Maybe he should deliberately schedule family functions around the U.S. Open.
"She told me that it's fine, stay, it's the U.S. Open, I know how much you care about it," Mickelson said of his daughter. "And I told her that I want to be there. I don't want to miss that. I don't want to miss her speech. I don't want to miss her graduation. She spent nine years at that school. She's worked very hard and I'm very proud of her."
Mickelson's most painful of his five runner-up finishes came in 2006 when he tried to hit a high-risk recovery from the left trees and double-bogeyed the final hole at Winged Foot to hand the trophy to Geoff Oglivy.
Since then, his best finishes in the Open are a tie for second at Bethpage Black in 2009 and a tie for fourth a year later at Pebble Beach.
For a player whose wild, daring style would not always appear suited to a U.S. Open setup, Mickelson has nine top-10 finishes in 22 career starts in the national championship. In that time, he has missed only two cuts, the most recent coming in 2007 at Oakmont when he played with a bad wrist that was injured practicing too many shots from the nasty rough.
"Well if I'm able, and I believe I will, if I'm able to ultimately win a U.S. Open, I would say that it's great," Mickelson said. "I will have had, let's say, a win and five seconds. But if I never get that win, then it would be a bit heart-breaking."
Maybe not as much as missing his daughter's graduation.
ARDMORE, Pa. -- It was going to be so easy. With greens and fairways softened by repeated storms, Merion Golf Club was going to lose its teeth and lay down for the field of the 113th U.S. Open like a puppy waiting for a belly scratch.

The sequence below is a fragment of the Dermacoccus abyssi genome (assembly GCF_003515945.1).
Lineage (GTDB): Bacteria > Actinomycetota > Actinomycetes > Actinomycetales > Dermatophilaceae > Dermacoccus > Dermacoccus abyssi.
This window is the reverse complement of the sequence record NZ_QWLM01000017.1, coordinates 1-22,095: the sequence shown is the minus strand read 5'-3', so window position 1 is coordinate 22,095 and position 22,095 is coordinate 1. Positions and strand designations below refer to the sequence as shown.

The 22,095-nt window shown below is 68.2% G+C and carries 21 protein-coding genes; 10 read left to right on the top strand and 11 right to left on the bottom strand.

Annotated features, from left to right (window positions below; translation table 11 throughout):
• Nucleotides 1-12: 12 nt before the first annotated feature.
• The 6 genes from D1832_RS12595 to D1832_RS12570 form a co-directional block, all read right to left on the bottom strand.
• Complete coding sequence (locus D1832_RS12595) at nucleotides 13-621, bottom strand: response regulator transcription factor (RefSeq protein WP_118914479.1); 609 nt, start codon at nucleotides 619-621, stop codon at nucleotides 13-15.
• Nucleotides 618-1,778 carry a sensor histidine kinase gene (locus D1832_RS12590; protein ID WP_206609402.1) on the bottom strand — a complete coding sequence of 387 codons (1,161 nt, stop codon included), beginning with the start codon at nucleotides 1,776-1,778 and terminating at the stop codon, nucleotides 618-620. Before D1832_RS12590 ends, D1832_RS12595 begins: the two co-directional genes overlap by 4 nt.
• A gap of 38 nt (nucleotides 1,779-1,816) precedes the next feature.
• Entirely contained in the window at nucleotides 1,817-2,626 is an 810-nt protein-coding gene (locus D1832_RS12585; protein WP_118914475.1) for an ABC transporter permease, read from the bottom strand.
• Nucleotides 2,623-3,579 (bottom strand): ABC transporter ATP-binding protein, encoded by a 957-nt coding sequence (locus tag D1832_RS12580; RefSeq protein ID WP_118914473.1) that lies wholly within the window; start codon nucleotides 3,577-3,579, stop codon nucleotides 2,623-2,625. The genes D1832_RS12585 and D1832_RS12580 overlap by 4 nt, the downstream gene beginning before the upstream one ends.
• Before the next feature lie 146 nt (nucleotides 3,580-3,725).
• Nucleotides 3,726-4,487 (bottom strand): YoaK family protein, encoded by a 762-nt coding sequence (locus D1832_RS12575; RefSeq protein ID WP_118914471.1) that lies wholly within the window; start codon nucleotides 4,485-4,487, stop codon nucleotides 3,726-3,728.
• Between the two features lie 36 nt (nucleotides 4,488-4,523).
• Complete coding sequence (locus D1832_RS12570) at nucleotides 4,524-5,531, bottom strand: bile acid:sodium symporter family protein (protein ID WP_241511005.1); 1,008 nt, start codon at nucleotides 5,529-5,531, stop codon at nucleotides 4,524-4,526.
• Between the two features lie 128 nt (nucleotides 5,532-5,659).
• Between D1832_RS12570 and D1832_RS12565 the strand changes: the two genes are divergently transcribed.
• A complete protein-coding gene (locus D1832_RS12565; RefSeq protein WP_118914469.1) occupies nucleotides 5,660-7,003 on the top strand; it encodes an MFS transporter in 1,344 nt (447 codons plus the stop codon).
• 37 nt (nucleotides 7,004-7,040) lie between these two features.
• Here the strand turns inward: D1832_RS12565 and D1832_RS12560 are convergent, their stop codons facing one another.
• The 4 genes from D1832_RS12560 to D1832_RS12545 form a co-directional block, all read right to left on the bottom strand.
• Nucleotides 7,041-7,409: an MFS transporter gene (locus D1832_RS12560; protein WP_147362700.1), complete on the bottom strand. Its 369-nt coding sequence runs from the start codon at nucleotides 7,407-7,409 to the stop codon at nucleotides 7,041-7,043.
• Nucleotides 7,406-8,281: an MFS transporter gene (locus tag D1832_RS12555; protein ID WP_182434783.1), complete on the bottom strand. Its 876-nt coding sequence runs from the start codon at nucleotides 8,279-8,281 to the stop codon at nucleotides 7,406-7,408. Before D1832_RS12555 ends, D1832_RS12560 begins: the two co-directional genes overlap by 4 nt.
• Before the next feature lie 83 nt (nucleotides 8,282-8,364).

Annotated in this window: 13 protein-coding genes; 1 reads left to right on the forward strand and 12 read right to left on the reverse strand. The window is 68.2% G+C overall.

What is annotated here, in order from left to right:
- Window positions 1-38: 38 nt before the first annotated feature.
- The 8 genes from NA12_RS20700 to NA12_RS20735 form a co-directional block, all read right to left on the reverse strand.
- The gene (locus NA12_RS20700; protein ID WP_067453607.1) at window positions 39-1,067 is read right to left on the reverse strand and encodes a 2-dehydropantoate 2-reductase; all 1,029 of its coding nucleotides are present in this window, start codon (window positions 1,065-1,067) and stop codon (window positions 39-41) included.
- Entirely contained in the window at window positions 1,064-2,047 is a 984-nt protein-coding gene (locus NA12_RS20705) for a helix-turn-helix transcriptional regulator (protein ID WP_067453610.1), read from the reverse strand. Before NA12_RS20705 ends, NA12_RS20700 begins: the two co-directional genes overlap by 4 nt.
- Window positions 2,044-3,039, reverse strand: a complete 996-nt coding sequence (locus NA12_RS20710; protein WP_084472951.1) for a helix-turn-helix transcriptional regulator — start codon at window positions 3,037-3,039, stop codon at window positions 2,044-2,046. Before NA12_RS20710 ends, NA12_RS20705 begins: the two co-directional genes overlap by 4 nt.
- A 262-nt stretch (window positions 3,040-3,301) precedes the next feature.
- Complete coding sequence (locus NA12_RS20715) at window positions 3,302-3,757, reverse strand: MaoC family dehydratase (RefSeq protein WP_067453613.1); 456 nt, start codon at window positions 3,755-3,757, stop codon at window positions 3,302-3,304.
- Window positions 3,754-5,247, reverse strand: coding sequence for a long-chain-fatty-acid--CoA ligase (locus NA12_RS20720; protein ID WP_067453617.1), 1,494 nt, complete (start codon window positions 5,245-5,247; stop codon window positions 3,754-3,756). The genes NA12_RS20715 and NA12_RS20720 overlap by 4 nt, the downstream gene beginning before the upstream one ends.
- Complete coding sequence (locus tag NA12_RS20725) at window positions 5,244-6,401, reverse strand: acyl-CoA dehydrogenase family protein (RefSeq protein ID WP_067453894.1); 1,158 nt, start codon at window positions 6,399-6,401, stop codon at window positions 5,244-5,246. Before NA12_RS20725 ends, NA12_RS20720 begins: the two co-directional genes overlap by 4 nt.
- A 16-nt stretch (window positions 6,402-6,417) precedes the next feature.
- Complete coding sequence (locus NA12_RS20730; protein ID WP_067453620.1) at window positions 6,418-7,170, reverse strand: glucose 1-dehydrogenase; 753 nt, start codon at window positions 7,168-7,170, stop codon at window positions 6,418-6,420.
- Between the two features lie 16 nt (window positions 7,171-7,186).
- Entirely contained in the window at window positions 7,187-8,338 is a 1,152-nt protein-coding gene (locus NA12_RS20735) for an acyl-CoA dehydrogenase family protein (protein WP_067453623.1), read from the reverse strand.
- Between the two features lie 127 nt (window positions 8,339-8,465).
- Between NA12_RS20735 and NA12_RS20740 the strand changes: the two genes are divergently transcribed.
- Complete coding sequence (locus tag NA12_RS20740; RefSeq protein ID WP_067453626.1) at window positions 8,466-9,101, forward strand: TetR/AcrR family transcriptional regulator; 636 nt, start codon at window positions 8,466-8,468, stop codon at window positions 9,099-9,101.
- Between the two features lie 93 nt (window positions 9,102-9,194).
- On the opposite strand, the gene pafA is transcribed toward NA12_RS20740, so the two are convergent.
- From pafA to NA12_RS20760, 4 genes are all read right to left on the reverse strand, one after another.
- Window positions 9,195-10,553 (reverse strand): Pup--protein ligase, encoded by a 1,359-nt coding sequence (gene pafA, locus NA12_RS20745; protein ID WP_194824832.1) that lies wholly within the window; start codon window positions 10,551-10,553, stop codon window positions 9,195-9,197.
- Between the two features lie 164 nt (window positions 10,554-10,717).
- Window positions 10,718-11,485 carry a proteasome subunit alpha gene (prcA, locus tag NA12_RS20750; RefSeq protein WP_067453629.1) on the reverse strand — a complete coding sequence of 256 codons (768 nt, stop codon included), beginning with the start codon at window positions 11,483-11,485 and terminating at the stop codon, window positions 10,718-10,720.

Or so everyone thought.
But, even on a day that had two more weather delays and another half-inch of rain dropped on an already soggy layout, Merion sent out a stern warning to anyone who thought the U.S. Open would turn into an outdoor dart contest.
"This was as easy as this golf course is going to play," Phil Mickelson said. "We had very little wind ... we had soft fairways, soft greens and we had no mud balls. We had the best opportunity to score low. And we are all struggling because it's such a penalizing golf course."
Mickelson was one of the few who didn't. After opening with a bogey on one of Merion's short par 4s, he made four birdies and 13 pars the rest of the way to take the clubhouse lead of the rain-delayed first round with a 3-under 67.
England's Luke Donald, a former world No. 1 who is 0 for 39 in major championships, birdied his final three holes and was at 4 under after 13holes when play was suspended. But Donald still has to play Merion's five brutal finishing holes, where anything can happen.
Masters champion Adam Scott birdied his final hole and is at 3 under after 11. He will be among the 78 players who have to complete the first round today. The backlog means the second round will not be completed until Saturday morning, likely pushing completion of the third round into Sunday.
"I think that anybody in that commentary box has never given this golf course enough credit," England's Ian Poulter said. "They were joking around, laughing at [the possibility of] 62s and 63s and just look at the board. They need to respect the course. It's brutal."
Poulter found out the hard way. After starting his round with three consecutive bogeys, he finished at 71 after a round that included three bogeys and a double bogey.